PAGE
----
When working with Carl Data Solutions, we shipped our brochures out to Sweden, Canada, Hong Kong and the Philippines. Within each country, it’s possible for a piece of work to be received differently. As the countries Carl Data Solutions operate in all have different cultures, it was important to ensure this brochure could be received positively across all 4 countries – taking into account the different connotations of colour, imagery and language. In order to complete this project, we created one brochure which translated seamlessly for a wide international audience with special attention to brand, word and colour connotations.


One of the largest challenges that companies face when trying to expand into a new market is maintaining their existing brand identity while customising brand messages to appeal to local cultures, preferences and regulatory environments.

You must be cautious and ensure that the extent to which your brand adapts to different audiences doesn’t erode the positioning and identity of the brand in your home market. Of course, cultural differences are likely to mean that certain branding elements will adapt as you explore new markets, but your core principles and identity should always remain the same.

These principles and identity should be built upon the conclusions you drew from your initial brand positioning review. Whether it’s the quality of your products and service, or the tone and personality used in your marketing campaigns, you should remain consistent, but flexible. This consistency is what makes a strong brand that is familiar to consumers wherever you are in the world. In fact, according to Forbes, consistency across channels increases revenue by 23%.

A great example of brand consistency is from Innocent Smoothies. One of the most recognisable features about their brand is their tone of voice, which is informal and friendly. They stray from grammatical conventions, regardless of the country they are in, and keep their language colloquial. This creativity and consistency across the globe establishes the brand in different markets and creates trust. This means that regardless of country, Innocent Smoothies is a brand you recognise.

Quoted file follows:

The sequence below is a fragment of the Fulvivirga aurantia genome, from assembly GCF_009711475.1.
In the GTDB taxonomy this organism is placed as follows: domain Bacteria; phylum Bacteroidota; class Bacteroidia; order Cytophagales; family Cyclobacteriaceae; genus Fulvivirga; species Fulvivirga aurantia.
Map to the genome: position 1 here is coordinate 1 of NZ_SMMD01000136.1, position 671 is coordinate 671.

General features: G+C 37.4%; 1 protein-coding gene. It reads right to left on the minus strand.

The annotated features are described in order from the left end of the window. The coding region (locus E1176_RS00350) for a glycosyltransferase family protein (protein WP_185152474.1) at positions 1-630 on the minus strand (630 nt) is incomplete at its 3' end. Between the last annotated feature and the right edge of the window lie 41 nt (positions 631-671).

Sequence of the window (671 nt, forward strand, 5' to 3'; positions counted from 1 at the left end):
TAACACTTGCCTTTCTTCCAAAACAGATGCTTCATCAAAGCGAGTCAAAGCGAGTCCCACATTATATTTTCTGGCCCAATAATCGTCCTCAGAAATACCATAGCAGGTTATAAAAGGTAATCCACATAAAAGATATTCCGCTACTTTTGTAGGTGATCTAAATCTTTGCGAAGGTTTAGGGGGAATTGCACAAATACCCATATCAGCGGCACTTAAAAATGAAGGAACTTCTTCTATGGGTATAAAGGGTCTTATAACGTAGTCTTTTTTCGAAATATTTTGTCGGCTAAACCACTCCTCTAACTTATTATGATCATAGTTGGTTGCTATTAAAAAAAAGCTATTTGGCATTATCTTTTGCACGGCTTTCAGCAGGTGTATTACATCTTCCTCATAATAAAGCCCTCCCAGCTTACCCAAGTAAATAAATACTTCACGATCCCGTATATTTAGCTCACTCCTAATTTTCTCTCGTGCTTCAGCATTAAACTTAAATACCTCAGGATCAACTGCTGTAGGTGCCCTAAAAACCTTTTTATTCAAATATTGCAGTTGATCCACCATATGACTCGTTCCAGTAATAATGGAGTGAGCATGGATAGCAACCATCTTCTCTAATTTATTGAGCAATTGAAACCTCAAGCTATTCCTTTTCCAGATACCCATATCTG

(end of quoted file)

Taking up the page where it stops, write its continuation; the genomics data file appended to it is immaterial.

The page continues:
Conducting business in foreign markets brings with it many operational issues which can affect the running of your company.

You should review the country’s law and it is highly advised that you seek experienced legal counsel for overseas business practices. By doing so, you can identify hazards that may cause barriers to your business. For example, in Sweden all employees receive 34 paid leave days whereas the UK only receives 28.

You will also need to think of basic operational necessities like setting up Wi-Fi, banking, a phone number and paying utilities bills in order to get your day-to-day operational tasks running. To do this, you must consider differences in currency and how that compares to your existing markets.

Other factors you must consider include time differences and communication between different areas for your business. Say your head office is in the UK, but you have just expanded into Australia, it’s important to work around time differences, especially when it comes to deadlines. For example, when working with PRC Partners, we had to schedule our calls around each other due to different time zones in both Canada and Hong-Kong. This meant we’d often take calls first thing or stay up late to ensure constant communication with the team and guarantee we hit the brief and finished projects in time.

EDGE Creative

Breaking into international markets can feel scary – but all companies have the potential to go global. To achieve this, you must develop a strong global identity that positions your brand within your industry, translates seamlessly across cultures, maintains consistency and is operationally functional.

At EDGE Creative, we have experience working with international businesses across many countries. If you want support creating a global marketing strategy for your business, email EDGE Creative at info@edge-creative.com or call us on 0121 355 8092.


Louise Panayides

Creative Director

With a huge ambition to set up her own agency since the age of 18, Creative Director Louise founded EDGE Creative in 2004. Louise has been driven by her creative flair from the beginning, with a passion for building brands from the ground up.

Louise loves developing relationships with people and understanding the driving forces behind the clients we engage with. Marketing never loses its excitement for Louise, and she is proud to have developed such an excellent company culture. Fuelled by creative ideas and very strong cups of coffee, Louise’s life is enriched by music, her puppy Luna and getting outside for hiking, photography, and travelling to her favourite place in the world – Montenegro!